If you have a loved one with dementia, you know how bumpy their journey can be. There are ups and downs, good days and worse days, and a variety of emotions that come with a dementia diagnosis.
Dementia is a group of conditions that affect the brain, resulting in the decline of different cognitive abilities such as memory, social skills, and critical thinking. Although dementia affects everyone differently, it can – and often does – affect the ability of a person to live independently.
Dementia patients may need a tremendous amount of support so that they can perform daily activities properly and safely, and this task often falls on a family member or a carer. While dementia is a serious diagnosis, the good news is that there are many different support options and things that you can do to help the individual. Dementia can be tough on the individual and their carers.
Keeping up with familiar activities and staying as active as possible can bring major benefits to dementia patients, including retaining some independence, reducing anxiety and frustration, and feeling happier. Here are six great activities for people with dementia.
Small chores around the house
While it is usually difficult or unsafe for a person with dementia to prepare a full meal or mow an entire lawn, doing a small portion of household chores can be satisfying for your loved one.
Performing familiar activities such as folding laundry, washing the dishes, watering plants, or making simple snacks can help the person’s mind stay active. It also helps them feel useful and gives them a sense of independence without being too mentally or physically straining.
A sensory box is a great tool for mental stimulation and focus. They are also a perfect way to engage multiple senses, and this can help stabilise someone who may be confused or disoriented due to their dementia.
To create a sensory box, fill a large box with items of different shapes, colours, and textures. Once you have your box ready, allow your loved one to explore at their own pace. Don’t forget to include items that stimulate the senses of smell and hearing too.
Here are some ideas for items:
- different fabrics
- stress balls
- colouring pages
Puzzles and games
Even though your loved one may no longer be able to play some of their favourite games, such as playing cards or chess, there are games available that they can still enjoy. Try out a simpler game such as ‘go fish’, ring toss, or any game suited for a younger audience.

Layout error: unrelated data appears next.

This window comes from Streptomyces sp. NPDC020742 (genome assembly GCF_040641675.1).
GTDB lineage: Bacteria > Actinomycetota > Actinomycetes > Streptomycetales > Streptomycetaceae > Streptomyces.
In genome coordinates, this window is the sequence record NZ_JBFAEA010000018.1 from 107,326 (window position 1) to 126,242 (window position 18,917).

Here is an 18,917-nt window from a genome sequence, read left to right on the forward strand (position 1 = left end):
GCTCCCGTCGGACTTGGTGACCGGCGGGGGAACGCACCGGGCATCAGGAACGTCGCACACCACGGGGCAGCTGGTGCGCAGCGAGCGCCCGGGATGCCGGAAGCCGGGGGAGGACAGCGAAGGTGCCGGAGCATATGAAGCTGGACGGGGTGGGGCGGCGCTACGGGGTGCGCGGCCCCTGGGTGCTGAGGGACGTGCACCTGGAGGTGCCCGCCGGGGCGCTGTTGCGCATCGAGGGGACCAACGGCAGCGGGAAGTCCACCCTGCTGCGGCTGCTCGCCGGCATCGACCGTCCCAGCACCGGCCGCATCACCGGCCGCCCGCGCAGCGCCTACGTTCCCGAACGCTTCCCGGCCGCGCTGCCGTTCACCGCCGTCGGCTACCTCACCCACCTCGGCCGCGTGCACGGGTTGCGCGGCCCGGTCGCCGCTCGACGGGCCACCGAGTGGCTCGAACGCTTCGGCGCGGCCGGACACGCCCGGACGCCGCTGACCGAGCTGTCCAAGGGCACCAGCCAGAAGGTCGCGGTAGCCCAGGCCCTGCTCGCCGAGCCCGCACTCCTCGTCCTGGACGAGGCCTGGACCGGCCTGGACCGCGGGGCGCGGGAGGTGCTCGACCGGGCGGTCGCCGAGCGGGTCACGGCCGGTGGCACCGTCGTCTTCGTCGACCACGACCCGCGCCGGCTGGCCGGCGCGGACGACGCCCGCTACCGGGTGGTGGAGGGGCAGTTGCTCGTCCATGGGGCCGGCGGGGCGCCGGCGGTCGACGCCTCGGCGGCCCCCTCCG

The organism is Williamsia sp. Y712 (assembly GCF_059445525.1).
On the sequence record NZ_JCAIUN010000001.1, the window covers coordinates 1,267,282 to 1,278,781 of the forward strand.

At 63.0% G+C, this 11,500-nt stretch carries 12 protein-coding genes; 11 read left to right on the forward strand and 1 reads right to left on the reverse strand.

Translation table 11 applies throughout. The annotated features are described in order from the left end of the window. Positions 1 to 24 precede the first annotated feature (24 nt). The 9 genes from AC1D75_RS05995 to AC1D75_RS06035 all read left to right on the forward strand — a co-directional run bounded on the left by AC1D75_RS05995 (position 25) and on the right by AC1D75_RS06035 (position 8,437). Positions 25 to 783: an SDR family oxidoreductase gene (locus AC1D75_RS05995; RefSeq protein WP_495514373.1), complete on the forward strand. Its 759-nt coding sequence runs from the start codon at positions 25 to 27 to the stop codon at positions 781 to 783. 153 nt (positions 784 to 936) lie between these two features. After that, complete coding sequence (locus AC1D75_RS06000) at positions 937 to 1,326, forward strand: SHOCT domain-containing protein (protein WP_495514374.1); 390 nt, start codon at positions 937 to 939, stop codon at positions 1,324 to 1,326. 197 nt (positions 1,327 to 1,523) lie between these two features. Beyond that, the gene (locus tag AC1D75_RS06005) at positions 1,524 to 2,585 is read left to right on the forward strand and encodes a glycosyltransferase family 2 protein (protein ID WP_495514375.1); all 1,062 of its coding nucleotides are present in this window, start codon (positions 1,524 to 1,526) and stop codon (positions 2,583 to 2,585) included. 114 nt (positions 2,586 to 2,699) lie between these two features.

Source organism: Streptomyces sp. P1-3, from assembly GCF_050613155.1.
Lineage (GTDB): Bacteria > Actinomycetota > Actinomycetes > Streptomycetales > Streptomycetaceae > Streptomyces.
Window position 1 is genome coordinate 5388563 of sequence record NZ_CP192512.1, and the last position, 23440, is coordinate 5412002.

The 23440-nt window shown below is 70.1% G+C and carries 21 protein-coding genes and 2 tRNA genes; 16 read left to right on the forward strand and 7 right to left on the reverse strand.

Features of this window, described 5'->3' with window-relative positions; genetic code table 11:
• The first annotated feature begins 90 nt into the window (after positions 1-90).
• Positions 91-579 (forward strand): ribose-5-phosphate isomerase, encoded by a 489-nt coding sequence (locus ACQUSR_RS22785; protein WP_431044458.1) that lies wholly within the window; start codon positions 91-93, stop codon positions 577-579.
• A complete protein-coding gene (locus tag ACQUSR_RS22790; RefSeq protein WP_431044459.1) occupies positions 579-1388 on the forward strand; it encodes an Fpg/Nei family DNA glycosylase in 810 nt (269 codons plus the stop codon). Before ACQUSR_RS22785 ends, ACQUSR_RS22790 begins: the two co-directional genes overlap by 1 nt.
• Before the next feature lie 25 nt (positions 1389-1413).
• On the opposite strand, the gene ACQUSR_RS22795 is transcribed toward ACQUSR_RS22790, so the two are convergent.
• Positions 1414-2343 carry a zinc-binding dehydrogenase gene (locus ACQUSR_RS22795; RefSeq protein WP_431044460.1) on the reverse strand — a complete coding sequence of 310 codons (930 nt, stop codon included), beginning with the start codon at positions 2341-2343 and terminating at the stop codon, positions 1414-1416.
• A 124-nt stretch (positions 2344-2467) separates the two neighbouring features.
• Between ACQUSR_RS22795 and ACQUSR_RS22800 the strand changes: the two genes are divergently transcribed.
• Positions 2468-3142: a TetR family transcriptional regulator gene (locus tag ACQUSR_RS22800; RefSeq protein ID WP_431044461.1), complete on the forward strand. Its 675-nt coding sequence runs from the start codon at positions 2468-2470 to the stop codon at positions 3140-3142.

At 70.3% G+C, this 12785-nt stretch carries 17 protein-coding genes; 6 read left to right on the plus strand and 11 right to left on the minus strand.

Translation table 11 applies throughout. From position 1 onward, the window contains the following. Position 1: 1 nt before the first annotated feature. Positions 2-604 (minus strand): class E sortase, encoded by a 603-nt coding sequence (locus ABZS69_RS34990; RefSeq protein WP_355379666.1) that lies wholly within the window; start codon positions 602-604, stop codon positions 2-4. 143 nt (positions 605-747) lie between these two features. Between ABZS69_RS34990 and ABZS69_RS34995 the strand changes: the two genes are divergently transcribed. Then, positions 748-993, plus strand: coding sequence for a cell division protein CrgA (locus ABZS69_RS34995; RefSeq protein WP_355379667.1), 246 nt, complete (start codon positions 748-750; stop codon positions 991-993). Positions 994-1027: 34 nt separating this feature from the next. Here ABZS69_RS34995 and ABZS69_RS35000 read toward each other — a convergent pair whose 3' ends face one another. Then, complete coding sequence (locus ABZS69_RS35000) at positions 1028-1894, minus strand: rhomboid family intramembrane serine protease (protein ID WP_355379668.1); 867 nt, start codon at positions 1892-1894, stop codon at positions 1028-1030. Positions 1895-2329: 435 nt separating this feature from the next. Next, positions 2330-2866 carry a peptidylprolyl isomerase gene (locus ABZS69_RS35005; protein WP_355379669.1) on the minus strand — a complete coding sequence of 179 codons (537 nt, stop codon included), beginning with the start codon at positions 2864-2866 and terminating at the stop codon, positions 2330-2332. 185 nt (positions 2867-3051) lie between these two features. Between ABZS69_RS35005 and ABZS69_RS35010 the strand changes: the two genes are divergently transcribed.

Other options include jigsaw puzzles, word searches, or fill in the blanks. You might find that both you and your loved one discover a new favourite game to play together.
Many people with dementia can feel detached or lonely, and this can have a negative impact on their mood and ability to function. Do some research on local events and get-togethers for people with memory loss in your area and see what is available.
Many community centres have regular events for people to play games, watch performances, or just sit and chat. Alternatively, if your loved one lives in a retirement community, there are likely weekly events that they can attend with other residents in their community.
Many older people did not have technology growing up, but that doesn’t mean they can’t take advantage of it now. There are plenty of games, apps, and resources online geared towards individuals with memory loss, including those with dementia.
You can also use technology to find old videos, films, pictures, and songs that may be nostalgic for your loved ones, or even download an audiobook or podcast if they are having trouble reading print.
Another great way to use technology is to set up a video messaging service such as Skype or Zoom so that your loved one can chat with family and friends from the comfort of their home.
While exercise is a healthy activity at any age, it is especially vital for anyone with dementia. Your loved one may not be hitting the gym, but any gentle exercise such as walking, some gentle stretching, doing tai chi or yoga, or even just tossing a ball back and forth can be a beneficial form of physical activity.
Getting some fresh air and exercise can be amazing for the brain and body, but always be mindful of any other conditions that your loved one has. If you aren’t sure which type of exercise is safest for your loved one’s specific case, consult a professional.
If you think someone in your life may benefit from the above activities, consider trying one or more out with them. If these activities aren’t available at home, there are many groups, clubs, gatherings, and senior retirement homes that offer activities that could benefit many people affected by dementia. Senior communities are a great place to start, as they offer a variety of outings, events, games, and exercise for their residents.
Dennis Relojo-Howell is the managing director of Psychreg. He interviews people within psychology, mental health, and well-being on his YouTube channel, The DRH Show.
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